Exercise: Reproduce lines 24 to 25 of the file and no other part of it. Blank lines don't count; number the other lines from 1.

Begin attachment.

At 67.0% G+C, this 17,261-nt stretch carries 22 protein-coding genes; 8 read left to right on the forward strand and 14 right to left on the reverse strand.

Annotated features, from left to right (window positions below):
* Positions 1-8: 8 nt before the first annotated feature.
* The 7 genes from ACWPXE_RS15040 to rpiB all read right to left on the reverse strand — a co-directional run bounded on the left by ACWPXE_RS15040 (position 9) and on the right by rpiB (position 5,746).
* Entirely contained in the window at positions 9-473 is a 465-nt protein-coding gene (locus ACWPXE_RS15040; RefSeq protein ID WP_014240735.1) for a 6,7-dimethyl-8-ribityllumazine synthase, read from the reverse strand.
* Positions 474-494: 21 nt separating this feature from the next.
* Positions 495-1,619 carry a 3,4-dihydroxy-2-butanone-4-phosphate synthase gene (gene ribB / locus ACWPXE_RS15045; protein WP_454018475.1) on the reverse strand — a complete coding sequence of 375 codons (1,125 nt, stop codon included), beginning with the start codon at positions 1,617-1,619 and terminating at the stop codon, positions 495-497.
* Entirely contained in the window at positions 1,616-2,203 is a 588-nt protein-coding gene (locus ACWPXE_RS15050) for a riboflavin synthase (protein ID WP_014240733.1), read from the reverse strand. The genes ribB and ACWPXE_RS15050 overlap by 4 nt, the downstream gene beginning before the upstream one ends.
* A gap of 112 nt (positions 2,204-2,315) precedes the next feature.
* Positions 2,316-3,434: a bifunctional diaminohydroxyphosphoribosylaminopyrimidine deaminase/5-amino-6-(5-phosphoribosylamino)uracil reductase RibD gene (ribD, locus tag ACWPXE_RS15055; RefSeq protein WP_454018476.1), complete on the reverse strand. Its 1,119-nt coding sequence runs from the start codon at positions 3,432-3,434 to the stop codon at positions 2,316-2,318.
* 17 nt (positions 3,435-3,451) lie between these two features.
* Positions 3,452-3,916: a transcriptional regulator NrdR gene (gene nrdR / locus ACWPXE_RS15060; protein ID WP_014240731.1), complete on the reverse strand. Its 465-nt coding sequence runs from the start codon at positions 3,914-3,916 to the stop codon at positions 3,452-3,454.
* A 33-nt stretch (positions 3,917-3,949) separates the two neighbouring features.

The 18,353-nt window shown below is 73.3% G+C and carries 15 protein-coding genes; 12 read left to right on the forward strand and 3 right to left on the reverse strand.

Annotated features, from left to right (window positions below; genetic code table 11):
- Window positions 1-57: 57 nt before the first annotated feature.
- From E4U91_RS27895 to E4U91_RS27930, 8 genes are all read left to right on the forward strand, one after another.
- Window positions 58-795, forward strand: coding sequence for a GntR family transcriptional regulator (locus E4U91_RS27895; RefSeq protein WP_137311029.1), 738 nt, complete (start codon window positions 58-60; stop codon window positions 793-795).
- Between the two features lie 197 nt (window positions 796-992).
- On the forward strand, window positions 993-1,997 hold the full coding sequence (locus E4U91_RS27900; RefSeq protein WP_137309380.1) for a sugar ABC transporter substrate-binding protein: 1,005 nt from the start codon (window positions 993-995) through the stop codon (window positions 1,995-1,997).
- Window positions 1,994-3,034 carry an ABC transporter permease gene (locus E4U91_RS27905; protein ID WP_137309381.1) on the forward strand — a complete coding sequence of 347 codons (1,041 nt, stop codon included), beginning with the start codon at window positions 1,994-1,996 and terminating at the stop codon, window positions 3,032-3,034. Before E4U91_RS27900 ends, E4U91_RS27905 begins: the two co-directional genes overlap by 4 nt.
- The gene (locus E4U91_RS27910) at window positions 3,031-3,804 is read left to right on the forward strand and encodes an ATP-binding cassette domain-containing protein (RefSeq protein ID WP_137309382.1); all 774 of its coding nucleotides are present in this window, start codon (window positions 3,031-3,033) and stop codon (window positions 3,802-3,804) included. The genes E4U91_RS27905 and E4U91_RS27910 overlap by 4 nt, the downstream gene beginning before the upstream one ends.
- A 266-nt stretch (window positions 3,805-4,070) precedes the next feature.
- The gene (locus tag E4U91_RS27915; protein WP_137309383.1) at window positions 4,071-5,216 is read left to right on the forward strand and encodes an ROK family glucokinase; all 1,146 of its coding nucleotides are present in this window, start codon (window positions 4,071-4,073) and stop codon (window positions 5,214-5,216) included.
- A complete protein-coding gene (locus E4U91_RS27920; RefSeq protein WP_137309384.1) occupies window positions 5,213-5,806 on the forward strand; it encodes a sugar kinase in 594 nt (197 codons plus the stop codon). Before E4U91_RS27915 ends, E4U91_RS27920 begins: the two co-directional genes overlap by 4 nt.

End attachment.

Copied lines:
- The gene (locus tag E4U91_RS27915; protein WP_137309383.1) at window positions 4,071-5,216 is read left to right on the forward strand and encodes an ROK family glucokinase; all 1,146 of its coding nucleotides are present in this window, start codon (window positions 4,071-4,073) and stop codon (window positions 5,214-5,216) included.
- A complete protein-coding gene (locus E4U91_RS27920; RefSeq protein WP_137309384.1) occupies window positions 5,213-5,806 on the forward strand; it encodes a sugar kinase in 594 nt (197 codons plus the stop codon). Before E4U91_RS27915 ends, E4U91_RS27920 begins: the two co-directional genes overlap by 4 nt.